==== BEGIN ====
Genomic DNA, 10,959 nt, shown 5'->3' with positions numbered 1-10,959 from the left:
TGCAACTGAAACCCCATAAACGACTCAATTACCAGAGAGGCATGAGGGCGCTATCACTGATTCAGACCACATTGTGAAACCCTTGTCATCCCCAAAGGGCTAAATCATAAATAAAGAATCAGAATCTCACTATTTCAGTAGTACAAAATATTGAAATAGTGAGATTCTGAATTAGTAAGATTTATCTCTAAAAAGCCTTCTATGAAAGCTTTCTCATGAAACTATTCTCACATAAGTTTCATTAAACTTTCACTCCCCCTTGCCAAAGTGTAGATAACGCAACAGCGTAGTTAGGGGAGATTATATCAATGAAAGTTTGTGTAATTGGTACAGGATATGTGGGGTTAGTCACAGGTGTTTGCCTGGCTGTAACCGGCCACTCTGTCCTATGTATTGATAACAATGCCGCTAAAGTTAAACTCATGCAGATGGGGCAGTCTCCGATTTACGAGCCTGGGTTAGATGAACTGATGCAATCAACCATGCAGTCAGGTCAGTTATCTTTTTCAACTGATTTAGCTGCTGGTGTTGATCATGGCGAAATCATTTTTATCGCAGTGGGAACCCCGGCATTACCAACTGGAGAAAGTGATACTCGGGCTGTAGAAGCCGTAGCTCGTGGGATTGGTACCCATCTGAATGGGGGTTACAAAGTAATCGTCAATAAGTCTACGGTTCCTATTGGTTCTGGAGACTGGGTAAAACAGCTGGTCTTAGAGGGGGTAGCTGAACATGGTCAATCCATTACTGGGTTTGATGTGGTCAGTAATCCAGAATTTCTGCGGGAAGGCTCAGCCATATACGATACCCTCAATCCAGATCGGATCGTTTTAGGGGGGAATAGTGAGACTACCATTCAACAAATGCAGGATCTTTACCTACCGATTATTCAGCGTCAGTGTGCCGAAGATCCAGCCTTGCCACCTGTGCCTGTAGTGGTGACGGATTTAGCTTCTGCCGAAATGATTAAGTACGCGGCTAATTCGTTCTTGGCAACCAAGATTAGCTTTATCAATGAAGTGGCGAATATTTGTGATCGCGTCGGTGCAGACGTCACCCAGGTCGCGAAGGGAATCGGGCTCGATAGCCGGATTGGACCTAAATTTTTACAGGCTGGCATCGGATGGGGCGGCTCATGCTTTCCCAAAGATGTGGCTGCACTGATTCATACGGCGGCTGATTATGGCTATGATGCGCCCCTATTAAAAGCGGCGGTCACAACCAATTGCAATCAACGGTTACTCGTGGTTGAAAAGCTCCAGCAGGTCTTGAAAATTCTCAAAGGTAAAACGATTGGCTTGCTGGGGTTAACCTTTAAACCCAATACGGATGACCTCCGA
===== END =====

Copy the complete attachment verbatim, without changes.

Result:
Genomic DNA, 10,959 nt, shown 5'->3' with positions numbered 1-10,959 from the left:
TGCAACTGAAACCCCATAAACGACTCAATTACCAGAGAGGCATGAGGGCGCTATCACTGATTCAGACCACATTGTGAAACCCTTGTCATCCCCAAAGGGCTAAATCATAAATAAAGAATCAGAATCTCACTATTTCAGTAGTACAAAATATTGAAATAGTGAGATTCTGAATTAGTAAGATTTATCTCTAAAAAGCCTTCTATGAAAGCTTTCTCATGAAACTATTCTCACATAAGTTTCATTAAACTTTCACTCCCCCTTGCCAAAGTGTAGATAACGCAACAGCGTAGTTAGGGGAGATTATATCAATGAAAGTTTGTGTAATTGGTACAGGATATGTGGGGTTAGTCACAGGTGTTTGCCTGGCTGTAACCGGCCACTCTGTCCTATGTATTGATAACAATGCCGCTAAAGTTAAACTCATGCAGATGGGGCAGTCTCCGATTTACGAGCCTGGGTTAGATGAACTGATGCAATCAACCATGCAGTCAGGTCAGTTATCTTTTTCAACTGATTTAGCTGCTGGTGTTGATCATGGCGAAATCATTTTTATCGCAGTGGGAACCCCGGCATTACCAACTGGAGAAAGTGATACTCGGGCTGTAGAAGCCGTAGCTCGTGGGATTGGTACCCATCTGAATGGGGGTTACAAAGTAATCGTCAATAAGTCTACGGTTCCTATTGGTTCTGGAGACTGGGTAAAACAGCTGGTCTTAGAGGGGGTAGCTGAACATGGTCAATCCATTACTGGGTTTGATGTGGTCAGTAATCCAGAATTTCTGCGGGAAGGCTCAGCCATATACGATACCCTCAATCCAGATCGGATCGTTTTAGGGGGGAATAGTGAGACTACCATTCAACAAATGCAGGATCTTTACCTACCGATTATTCAGCGTCAGTGTGCCGAAGATCCAGCCTTGCCACCTGTGCCTGTAGTGGTGACGGATTTAGCTTCTGCCGAAATGATTAAGTACGCGGCTAATTCGTTCTTGGCAACCAAGATTAGCTTTATCAATGAAGTGGCGAATATTTGTGATCGCGTCGGTGCAGACGTCACCCAGGTCGCGAAGGGAATCGGGCTCGATAGCCGGATTGGACCTAAATTTTTACAGGCTGGCATCGGATGGGGCGGCTCATGCTTTCCCAAAGATGTGGCTGCACTGATTCATACGGCGGCTGATTATGGCTATGATGCGCCCCTATTAAAAGCGGCGGTCACAACCAATTGCAATCAACGGTTACTCGTGGTTGAAAAGCTCCAGCAGGTCTTGAAAATTCTCAAAGGTAAAACGATTGGCTTGCTGGGGTTAACCTTTAAACCCAATACGGATGACCTCCGA